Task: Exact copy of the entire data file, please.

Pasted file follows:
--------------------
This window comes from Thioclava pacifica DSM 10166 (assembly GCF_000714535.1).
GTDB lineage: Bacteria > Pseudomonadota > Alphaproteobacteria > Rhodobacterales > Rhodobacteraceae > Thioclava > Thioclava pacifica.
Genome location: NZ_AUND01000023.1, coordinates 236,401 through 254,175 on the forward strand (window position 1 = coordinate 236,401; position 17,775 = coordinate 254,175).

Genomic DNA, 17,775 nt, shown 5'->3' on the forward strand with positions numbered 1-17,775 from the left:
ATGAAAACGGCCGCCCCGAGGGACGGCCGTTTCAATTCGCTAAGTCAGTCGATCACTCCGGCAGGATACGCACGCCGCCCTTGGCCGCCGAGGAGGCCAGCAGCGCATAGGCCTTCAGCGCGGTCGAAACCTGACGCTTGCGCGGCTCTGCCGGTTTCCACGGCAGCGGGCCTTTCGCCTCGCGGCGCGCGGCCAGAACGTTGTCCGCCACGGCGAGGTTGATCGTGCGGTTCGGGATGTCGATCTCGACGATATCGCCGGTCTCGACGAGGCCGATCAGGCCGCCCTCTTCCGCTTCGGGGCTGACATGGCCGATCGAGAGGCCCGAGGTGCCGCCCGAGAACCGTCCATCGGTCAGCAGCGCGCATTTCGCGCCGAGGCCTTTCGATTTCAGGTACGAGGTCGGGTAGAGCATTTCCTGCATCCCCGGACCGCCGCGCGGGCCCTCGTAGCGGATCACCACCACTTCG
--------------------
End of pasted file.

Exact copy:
This window comes from Thioclava pacifica DSM 10166 (assembly GCF_000714535.1).
GTDB lineage: Bacteria > Pseudomonadota > Alphaproteobacteria > Rhodobacterales > Rhodobacteraceae > Thioclava > Thioclava pacifica.
Genome location: NZ_AUND01000023.1, coordinates 236,401 through 254,175 on the forward strand (window position 1 = coordinate 236,401; position 17,775 = coordinate 254,175).

Genomic DNA, 17,775 nt, shown 5'->3' on the forward strand with positions numbered 1-17,775 from the left:
ATGAAAACGGCCGCCCCGAGGGACGGCCGTTTCAATTCGCTAAGTCAGTCGATCACTCCGGCAGGATACGCACGCCGCCCTTGGCCGCCGAGGAGGCCAGCAGCGCATAGGCCTTCAGCGCGGTCGAAACCTGACGCTTGCGCGGCTCTGCCGGTTTCCACGGCAGCGGGCCTTTCGCCTCGCGGCGCGCGGCCAGAACGTTGTCCGCCACGGCGAGGTTGATCGTGCGGTTCGGGATGTCGATCTCGACGATATCGCCGGTCTCGACGAGGCCGATCAGGCCGCCCTCTTCCGCTTCGGGGCTGACATGGCCGATCGAGAGGCCCGAGGTGCCGCCCGAGAACCGTCCATCGGTCAGCAGCGCGCATTTCGCGCCGAGGCCTTTCGATTTCAGGTACGAGGTCGGGTAGAGCATTTCCTGCATCCCCGGACCGCCGCGCGGGCCCTCGTAGCGGATCACCACCACTTCG